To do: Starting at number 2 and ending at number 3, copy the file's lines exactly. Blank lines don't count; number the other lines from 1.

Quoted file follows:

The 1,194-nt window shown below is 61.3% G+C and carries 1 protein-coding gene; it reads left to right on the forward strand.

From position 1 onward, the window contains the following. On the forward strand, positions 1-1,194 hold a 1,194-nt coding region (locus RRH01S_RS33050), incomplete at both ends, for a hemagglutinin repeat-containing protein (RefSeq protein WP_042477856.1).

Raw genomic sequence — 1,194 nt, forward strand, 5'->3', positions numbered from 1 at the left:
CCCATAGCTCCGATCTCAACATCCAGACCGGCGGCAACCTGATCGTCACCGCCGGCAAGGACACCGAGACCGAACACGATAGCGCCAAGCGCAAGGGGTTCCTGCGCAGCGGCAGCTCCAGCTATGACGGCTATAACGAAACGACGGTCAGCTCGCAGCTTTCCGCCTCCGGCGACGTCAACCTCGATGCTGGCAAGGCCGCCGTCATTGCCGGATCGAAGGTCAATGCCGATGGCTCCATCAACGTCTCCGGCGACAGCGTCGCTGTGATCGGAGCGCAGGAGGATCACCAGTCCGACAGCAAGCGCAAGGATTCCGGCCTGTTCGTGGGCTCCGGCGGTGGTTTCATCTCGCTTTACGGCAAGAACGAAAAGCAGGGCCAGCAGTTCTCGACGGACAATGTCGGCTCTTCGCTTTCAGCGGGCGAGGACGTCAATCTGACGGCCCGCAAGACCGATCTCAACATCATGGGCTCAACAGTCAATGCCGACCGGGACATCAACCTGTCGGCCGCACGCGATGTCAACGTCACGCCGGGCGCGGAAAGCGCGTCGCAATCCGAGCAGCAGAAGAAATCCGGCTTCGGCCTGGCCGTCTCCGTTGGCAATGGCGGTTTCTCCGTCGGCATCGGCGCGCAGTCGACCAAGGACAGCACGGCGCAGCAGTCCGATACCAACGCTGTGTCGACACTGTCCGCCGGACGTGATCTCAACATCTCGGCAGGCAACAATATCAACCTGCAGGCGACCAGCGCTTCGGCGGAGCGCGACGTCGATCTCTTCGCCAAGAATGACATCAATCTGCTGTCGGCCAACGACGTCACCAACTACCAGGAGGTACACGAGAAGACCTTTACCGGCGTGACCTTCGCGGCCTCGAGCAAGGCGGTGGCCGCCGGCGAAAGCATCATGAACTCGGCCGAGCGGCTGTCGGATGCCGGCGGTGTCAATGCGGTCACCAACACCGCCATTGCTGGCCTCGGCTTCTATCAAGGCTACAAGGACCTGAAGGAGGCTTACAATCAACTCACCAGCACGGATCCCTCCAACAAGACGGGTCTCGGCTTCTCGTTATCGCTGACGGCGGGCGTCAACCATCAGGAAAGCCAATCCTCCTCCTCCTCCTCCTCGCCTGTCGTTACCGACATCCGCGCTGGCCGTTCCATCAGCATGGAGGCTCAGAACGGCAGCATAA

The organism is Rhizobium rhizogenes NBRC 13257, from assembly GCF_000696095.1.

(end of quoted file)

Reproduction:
From position 1 onward, the window contains the following. On the forward strand, positions 1-1,194 hold a 1,194-nt coding region (locus RRH01S_RS33050), incomplete at both ends, for a hemagglutinin repeat-containing protein (RefSeq protein WP_042477856.1).

Raw genomic sequence — 1,194 nt, forward strand, 5'->3', positions numbered from 1 at the left: